Comfort women victim passed away..

On June 11,2015,two more victims of Japanese military sexual slavery during World War II – 81-year-old Kim Oi-hwan and 91-year-old Kim Dal-seon – died within half an hour of each other Thursday evening.

The two died without getting a proper official apology from the Japanese government to the “comfort women,” a euphemistic term for the tens of thousands of young women and girls forced into wartime military brothels by the Japanese Imperial Army.

Kim Oi-hwan, the youngest of the surviving Korean victims, passed away on Thursday around 8:40 p.m. of chronic illness at a hospital in Gwangju, Gyeonggi.

Born in Andong, North Gyeongsang, she was forced into sexual slavery in Hokkaido just before the end of World War II in February 1945 at the tender age of 11. She was released after the war and married a man who also returned to Korea after being conscripted to work in Japan. The two settled in Andong and had five children.

In late 2012, Kim moved to the House of Sharing, a home for the sex slave victims in Gyeonggi. She suffered from emotional trauma from the violence she suffered during her time in the brothels and had trouble walking because of a knee problem. Her husband, who remained in Andong, visited her once a month.

A little over 30 minutes later on the same day, another victim from the same province, Kim Dal-seon, passed away at 9:15 p.m. at a hospital in her hometown of Pohang, North Gyeongsang, of natural causes related to old age.

Kim was kidnapped by a Japanese police officer at the age of 19 in 1943 while she was selling fish at a market with her mother. She was dragged onto a boat headed to Myanmar.

Because of the abuse she endured as a sex slave, she eventually had two surgeries on her uterus and even attempted suicide. She did not initially even know that the war ended in 1945 and continued to be used by the Japanese military. Eventually she got on a boat to Busan, where she stayed for two years recovering her health.

In 1947, she returned to her parents in Pohang but lost her father and male siblings during the Korean War. She made her living selling rice, fish and vegetables. She didn’t marry until she was nearly 50, and lived with her husband in Daegu until he passed away from complications of diabetes.

She received care at a nursing home in Daegu for the past several years before she moved back to Pohang to spend the remaining years of her life.

The deaths bring the total number of Korean survivors of wartime sexual slavery to 50. A total of 238 former sex slaves were officially registered with the government.

Minister of Gender Equality and Family Kim Hee-jung on Friday paid respects to the two women’s families at their wakes on Friday.

“An apology when there are no more victims alive will be meaningless,” she said in a statement. “If there is no apology while they are alive, the

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Japanese journalist to release film on ‘comfort women’

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Japanese journalist Toshikuni Doi plans to release a film on Korean sexual slaves during World War II in Tokyo Sunday.

The documentary “Live With the Memory” will contain Doi’s reporting in the 1990s in Seoul on seven victims of Japan’s wartime sexual slavery. Its release comes more than 20 years after the journalist began covering the issue in 1994.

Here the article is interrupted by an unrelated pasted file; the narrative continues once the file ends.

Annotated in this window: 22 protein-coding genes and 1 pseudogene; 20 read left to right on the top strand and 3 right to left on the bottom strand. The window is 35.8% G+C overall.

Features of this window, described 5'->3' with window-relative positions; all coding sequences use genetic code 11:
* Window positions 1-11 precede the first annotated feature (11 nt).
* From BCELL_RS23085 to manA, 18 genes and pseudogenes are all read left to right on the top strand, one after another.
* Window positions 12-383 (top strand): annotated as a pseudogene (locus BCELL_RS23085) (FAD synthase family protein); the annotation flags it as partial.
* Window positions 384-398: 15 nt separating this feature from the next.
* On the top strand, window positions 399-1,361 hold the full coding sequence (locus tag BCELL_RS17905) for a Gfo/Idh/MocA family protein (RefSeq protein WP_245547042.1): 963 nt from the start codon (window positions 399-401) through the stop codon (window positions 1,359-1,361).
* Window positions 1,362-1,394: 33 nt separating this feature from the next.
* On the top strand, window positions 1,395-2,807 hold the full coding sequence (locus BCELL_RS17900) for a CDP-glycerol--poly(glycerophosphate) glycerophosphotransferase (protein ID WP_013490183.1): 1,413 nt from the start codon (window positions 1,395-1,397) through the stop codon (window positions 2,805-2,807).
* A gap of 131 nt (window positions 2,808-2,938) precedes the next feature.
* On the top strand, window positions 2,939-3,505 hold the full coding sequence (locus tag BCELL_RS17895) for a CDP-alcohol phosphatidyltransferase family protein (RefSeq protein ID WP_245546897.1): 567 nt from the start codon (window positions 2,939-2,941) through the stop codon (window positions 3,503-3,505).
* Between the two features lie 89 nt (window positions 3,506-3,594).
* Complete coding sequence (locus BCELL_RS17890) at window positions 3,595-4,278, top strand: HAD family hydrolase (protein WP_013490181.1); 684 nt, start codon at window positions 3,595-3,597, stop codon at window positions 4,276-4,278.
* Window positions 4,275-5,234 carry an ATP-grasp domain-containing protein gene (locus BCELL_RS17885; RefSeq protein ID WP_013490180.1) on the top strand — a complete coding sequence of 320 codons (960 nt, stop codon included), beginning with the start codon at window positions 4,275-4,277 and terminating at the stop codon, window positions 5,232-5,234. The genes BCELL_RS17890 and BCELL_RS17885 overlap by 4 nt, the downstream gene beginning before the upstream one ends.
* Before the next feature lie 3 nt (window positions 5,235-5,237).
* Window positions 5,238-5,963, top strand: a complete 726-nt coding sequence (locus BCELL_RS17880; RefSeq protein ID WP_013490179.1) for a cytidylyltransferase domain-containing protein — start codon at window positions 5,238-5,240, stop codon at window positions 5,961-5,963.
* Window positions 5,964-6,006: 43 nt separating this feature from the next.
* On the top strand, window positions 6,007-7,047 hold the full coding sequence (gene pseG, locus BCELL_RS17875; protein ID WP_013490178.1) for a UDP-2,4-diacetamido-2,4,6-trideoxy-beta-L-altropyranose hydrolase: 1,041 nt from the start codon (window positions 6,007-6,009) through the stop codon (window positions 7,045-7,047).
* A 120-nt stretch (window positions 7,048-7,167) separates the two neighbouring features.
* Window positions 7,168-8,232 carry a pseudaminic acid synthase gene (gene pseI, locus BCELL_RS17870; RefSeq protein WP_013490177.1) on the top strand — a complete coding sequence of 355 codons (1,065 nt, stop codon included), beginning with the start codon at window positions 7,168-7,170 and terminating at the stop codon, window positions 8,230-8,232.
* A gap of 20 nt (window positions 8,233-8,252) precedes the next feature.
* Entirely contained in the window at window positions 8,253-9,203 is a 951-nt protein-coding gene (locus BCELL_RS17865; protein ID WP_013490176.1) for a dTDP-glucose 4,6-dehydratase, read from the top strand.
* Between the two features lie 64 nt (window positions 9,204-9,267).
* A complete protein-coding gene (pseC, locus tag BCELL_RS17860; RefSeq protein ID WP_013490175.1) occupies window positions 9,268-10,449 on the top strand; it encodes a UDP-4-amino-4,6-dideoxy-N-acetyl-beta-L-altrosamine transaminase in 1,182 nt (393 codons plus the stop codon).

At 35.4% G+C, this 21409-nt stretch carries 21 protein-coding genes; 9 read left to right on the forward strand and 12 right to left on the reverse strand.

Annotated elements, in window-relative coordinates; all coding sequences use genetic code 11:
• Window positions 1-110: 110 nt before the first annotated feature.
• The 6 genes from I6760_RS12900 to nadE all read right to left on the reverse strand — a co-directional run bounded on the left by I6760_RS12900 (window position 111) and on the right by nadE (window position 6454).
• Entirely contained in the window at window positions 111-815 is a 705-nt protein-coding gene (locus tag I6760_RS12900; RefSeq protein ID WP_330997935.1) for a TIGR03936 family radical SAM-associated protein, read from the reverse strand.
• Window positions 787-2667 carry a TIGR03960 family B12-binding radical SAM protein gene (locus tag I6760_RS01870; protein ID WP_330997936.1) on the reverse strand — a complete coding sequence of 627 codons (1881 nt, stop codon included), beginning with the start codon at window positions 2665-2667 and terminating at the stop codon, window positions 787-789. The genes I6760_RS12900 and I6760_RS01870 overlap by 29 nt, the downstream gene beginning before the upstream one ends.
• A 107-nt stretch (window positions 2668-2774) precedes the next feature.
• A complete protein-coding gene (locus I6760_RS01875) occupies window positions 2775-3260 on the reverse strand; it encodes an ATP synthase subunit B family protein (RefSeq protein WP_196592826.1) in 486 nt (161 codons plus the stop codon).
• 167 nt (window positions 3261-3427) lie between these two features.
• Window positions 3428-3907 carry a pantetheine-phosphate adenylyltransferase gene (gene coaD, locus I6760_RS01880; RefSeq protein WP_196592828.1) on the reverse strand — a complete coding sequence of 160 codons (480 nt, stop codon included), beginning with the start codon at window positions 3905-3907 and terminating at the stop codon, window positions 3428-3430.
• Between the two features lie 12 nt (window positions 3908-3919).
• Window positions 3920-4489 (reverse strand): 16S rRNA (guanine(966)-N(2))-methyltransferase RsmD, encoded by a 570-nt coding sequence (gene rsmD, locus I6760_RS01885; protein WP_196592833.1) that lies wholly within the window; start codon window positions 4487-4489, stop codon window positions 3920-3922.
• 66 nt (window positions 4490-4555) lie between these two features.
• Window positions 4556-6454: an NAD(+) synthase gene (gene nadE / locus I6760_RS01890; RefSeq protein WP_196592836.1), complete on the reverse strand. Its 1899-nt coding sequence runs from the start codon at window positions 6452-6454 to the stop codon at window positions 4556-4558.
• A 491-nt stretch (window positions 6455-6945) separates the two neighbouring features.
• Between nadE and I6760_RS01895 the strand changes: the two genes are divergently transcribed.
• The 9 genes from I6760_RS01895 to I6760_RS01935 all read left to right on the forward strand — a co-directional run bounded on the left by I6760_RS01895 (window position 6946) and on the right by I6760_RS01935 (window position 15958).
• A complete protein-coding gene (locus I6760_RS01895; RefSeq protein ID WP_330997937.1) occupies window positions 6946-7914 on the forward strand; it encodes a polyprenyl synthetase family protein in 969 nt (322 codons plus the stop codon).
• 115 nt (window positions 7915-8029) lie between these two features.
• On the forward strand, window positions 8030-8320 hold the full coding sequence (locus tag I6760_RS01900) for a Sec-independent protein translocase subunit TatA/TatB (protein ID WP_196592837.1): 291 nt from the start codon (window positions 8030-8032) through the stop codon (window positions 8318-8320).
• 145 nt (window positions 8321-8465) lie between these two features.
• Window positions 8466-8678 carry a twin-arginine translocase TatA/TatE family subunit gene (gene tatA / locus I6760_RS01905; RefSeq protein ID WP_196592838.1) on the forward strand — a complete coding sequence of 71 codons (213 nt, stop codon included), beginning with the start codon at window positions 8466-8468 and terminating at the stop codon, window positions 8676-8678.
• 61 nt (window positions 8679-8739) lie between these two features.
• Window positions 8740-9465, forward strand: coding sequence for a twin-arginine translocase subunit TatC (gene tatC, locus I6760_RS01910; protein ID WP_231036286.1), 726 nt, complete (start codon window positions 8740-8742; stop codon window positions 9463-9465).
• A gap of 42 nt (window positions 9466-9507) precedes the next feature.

In a recent interview with the Asahi Shimbun, Doi said that he decided to belatedly pursue the film’s release in Japan to spread the personal stories of the victims.

“The recent debate on comfort women does not represent the individual stories,” Doi said. “The film’s purpose is to deliver their own voices.”

The film runs for three hours and 35 minutes and will be shown at the Hibiya Conventional Hall.

He observed and filmed the lives of seven victims in Seoul from December 1994 through January 1997.

One of the victims is the late Kang Deok-gyeong from Jinju, South Gyeongsang Province, who worked at a factory in Toyama and was later forced into a domestic military brothel.

On her way back home after Korea’s liberation from Japan in 1945, she found out that she was pregnant. The child was born but later died at a child care facility. Doi filmed the last years of Kang’s life until she died in 1997.

Six other victims he filmed had all died by 2013.

He said that he decided on the belated release of the film because of comments from Osaka Mayor Toru Hashimoto who said in 2013 that the “comfort women system was necessary.”

In April, Doi published a book titled “Live with the Memory: The Life of Comfort Woman Kang Deok-gyeong.”

The film is being released at a time of mounting tension between the two countries on comfort women.

Recently, Japanese Prime Minister Shinzo Abe angered many Koreans when he called the women “victims of human trafficking” in a Washington Post interview ahead of his U.S. trip in April.

The issue continues to hamper bilateral relations as Japan has denied Korea’s call for proper apology and compensation for the victims.

Ahead of a landmark diplomatic occasion for bilateral ties this month, some Japanese media reports are urging the two countries to mend their ties through a summit. The two countries will mark the 50th anniversary of normalizing relations on June 22.

A Korea-Japan summit has yet to take place since President Park Geun-hye assumed office in 2013.

“The historic treaty that ushered in a new era for bilateral ties was signed on June 22, 1965,” an Asahi Shimbun editorial published Thursday said. “The last remaining major diplomatic hurdle for a thaw between the two countries is the lack of prospects for a meeting between Abe and Park.”

The Japanese daily urged the two leaders to attend joint ceremonies marking the milestone occasion and “talk about their feelings toward each other.”